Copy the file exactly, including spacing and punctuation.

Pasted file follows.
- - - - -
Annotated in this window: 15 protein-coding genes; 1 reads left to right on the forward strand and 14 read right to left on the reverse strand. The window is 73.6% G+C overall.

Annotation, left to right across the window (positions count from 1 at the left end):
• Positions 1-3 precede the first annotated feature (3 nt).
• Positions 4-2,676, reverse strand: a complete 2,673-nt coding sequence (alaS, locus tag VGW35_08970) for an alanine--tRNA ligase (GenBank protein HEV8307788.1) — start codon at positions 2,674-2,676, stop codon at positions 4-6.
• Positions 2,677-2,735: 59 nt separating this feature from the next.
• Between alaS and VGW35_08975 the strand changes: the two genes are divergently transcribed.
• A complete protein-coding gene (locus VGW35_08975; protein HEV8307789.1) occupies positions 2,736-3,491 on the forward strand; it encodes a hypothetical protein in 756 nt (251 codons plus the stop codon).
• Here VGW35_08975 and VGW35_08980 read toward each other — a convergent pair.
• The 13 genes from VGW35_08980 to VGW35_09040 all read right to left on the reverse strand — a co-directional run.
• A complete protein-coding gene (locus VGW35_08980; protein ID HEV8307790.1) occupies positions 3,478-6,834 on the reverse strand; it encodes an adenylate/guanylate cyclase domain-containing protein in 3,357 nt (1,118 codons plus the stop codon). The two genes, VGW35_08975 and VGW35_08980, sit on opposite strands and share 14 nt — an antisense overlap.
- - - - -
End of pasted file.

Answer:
Annotated in this window: 15 protein-coding genes; 1 reads left to right on the forward strand and 14 read right to left on the reverse strand. The window is 73.6% G+C overall.

Annotation, left to right across the window (positions count from 1 at the left end):
• Positions 1-3 precede the first annotated feature (3 nt).
• Positions 4-2,676, reverse strand: a complete 2,673-nt coding sequence (alaS, locus tag VGW35_08970) for an alanine--tRNA ligase (GenBank protein HEV8307788.1) — start codon at positions 2,674-2,676, stop codon at positions 4-6.
• Positions 2,677-2,735: 59 nt separating this feature from the next.
• Between alaS and VGW35_08975 the strand changes: the two genes are divergently transcribed.
• A complete protein-coding gene (locus VGW35_08975; protein HEV8307789.1) occupies positions 2,736-3,491 on the forward strand; it encodes a hypothetical protein in 756 nt (251 codons plus the stop codon).
• Here VGW35_08975 and VGW35_08980 read toward each other — a convergent pair.
• The 13 genes from VGW35_08980 to VGW35_09040 all read right to left on the reverse strand — a co-directional run.
• A complete protein-coding gene (locus VGW35_08980; protein ID HEV8307790.1) occupies positions 3,478-6,834 on the reverse strand; it encodes an adenylate/guanylate cyclase domain-containing protein in 3,357 nt (1,118 codons plus the stop codon). The two genes, VGW35_08975 and VGW35_08980, sit on opposite strands and share 14 nt — an antisense overlap.